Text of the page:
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DVDs can be a nuisance to carry around. They also scratch, break, or go missing over time. RipIt, from The Little App Factory lets you rip your DVDs to your Mac so that you can watch them at anytime without the DVD inserted in your drive.

RipIt is an application so beautifully simplistic, even your mum would have no problem using it. This review will have a look at why RipIt is better than other apps out there, highlight how the process works, and take a look at what’s missing.

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I guess I should start this review off with an admission… when it comes to personal finances, I’m very lazy. So lazy that I never budget and therefore always end up a couple of days before payday with no money. I guess the reason behind this is that setting up a spreadsheet to forecast my financial situation does not appeal to me in the slightest.

However, when Cashculator dropped on my desk this month, I thought I should at least give budgeting a go, if only just to review the software. It turns out that Apparent Software have made a pretty decent little app.

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Wouldn’t it be good to organise all your social networks in one window that sits right on your desktop. Socialite combines the power of Twitter, Facebook, Flickr, Digg, Google Reader and RSS feeds in one convenient location.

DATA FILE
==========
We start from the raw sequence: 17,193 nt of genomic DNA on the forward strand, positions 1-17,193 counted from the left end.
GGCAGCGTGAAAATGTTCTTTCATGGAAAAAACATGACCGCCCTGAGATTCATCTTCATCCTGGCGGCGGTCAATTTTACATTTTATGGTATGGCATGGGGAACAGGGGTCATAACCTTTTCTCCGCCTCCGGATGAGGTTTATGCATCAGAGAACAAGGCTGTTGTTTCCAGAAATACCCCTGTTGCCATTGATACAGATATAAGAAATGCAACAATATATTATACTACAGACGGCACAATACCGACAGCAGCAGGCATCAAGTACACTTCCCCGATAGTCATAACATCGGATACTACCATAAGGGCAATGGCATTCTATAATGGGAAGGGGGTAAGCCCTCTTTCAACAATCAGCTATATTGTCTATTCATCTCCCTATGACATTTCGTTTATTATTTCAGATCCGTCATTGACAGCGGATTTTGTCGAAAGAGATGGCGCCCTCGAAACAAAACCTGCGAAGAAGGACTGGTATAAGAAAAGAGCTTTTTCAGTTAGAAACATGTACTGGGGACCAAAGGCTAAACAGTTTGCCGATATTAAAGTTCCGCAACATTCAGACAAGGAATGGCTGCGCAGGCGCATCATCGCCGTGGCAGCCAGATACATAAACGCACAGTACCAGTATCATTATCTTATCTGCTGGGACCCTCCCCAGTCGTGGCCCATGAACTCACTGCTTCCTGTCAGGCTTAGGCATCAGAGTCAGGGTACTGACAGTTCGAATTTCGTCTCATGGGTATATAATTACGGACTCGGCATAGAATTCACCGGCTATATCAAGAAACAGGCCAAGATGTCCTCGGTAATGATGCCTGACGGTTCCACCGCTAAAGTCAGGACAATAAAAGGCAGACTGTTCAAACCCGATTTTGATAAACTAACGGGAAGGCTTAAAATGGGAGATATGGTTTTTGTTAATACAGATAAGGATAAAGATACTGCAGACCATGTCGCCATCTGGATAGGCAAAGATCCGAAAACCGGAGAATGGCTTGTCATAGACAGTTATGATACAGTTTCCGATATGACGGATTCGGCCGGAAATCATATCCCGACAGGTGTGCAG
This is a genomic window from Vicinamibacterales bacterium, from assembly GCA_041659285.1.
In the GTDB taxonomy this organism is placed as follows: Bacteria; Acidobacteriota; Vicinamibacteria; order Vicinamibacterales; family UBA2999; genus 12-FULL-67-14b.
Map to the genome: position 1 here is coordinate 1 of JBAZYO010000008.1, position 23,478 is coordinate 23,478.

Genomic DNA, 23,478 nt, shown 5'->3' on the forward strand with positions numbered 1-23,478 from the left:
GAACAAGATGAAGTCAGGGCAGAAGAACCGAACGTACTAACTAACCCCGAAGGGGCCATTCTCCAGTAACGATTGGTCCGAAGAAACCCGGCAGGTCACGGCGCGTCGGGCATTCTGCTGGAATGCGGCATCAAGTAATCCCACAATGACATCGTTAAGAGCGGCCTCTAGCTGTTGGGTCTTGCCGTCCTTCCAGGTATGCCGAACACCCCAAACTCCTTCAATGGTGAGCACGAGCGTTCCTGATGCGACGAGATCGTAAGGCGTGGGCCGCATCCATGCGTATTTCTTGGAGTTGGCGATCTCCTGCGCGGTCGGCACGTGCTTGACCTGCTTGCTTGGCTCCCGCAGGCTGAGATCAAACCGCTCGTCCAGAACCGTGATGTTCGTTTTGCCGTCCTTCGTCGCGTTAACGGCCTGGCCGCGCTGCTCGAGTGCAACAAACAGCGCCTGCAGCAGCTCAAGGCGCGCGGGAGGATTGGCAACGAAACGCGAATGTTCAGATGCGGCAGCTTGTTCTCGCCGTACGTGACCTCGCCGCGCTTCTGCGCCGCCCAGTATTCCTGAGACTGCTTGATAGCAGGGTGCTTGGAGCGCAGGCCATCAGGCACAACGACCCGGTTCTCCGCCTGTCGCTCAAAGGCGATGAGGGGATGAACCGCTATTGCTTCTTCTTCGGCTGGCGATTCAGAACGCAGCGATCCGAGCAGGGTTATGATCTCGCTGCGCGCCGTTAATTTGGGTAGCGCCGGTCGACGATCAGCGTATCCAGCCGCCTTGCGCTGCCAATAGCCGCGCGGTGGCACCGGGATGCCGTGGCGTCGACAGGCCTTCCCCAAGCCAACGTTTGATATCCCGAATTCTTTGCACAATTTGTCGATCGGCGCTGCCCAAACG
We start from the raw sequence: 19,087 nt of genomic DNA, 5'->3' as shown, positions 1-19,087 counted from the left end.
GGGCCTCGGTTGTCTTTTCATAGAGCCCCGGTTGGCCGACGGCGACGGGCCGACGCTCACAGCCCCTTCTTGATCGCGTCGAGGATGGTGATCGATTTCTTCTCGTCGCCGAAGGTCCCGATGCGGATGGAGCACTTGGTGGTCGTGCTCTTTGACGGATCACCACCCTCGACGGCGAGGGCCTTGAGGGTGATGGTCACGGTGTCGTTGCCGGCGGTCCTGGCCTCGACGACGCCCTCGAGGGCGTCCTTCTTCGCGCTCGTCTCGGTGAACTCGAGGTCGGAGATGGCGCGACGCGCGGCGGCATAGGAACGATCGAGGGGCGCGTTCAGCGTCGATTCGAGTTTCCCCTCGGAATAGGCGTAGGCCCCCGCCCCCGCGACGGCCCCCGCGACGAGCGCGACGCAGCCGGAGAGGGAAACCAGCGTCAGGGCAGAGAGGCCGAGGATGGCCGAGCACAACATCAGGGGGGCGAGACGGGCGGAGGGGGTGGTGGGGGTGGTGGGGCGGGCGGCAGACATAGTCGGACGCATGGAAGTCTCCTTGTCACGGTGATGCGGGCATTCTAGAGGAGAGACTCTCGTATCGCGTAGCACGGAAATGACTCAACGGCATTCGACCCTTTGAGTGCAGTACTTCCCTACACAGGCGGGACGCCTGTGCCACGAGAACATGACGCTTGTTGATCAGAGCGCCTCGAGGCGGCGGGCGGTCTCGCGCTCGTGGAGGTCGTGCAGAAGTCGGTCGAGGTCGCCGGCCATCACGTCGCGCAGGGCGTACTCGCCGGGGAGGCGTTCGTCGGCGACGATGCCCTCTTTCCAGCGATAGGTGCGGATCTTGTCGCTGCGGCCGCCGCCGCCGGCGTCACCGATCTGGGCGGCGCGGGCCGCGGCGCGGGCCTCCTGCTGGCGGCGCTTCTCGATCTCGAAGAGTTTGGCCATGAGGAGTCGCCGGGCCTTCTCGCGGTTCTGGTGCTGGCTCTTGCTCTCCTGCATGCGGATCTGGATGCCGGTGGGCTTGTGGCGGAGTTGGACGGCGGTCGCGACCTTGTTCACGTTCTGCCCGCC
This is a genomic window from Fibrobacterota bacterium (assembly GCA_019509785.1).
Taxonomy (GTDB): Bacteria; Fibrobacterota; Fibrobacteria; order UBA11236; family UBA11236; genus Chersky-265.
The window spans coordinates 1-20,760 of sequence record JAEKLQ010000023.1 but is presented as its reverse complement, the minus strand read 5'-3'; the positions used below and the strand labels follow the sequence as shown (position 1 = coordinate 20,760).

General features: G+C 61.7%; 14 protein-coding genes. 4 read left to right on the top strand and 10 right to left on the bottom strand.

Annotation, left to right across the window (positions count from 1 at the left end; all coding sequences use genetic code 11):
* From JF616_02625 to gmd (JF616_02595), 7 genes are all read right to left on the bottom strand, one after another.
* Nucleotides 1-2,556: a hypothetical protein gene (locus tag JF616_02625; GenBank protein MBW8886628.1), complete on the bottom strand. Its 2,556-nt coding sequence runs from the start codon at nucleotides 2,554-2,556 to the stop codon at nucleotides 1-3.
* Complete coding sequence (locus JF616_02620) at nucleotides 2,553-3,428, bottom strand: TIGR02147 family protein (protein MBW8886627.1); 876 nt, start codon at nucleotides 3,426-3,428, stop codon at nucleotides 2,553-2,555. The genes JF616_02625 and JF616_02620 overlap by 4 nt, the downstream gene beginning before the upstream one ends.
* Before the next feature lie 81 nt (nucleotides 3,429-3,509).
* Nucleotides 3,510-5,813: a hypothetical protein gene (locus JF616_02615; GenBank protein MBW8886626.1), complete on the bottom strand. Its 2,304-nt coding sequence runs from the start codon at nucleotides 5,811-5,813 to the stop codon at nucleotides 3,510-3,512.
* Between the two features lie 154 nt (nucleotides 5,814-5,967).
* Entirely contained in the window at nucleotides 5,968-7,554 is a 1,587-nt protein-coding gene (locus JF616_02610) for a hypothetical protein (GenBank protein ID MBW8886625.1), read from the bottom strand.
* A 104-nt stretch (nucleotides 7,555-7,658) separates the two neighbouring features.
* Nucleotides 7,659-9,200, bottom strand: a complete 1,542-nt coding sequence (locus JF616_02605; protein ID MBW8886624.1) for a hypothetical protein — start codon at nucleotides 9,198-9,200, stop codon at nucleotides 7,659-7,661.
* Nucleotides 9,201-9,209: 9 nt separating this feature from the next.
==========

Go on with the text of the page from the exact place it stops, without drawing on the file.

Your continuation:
Socialite organises your social networks together so you can easily manage all your services. It also allows you to use most of the functionality of the websites within the application (e.g. Twitter’s new ‘Lists’ feature).

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Flow is a fantastic FTP (File Transfer Protocol) application that is set apart from the crowd by it’s beautiful interface that integrates well with the system scheme. The application feels native to the Mac OS X and is very easy to use – much like Finder.

This review will give you an in-depth look at the features that Flow offers as well as how it stacks up to various competitors. Flow was developed by the team over at extendmac and sells for the fantastic price of $25. Currently it is available for Mac OSX 10.5 and above.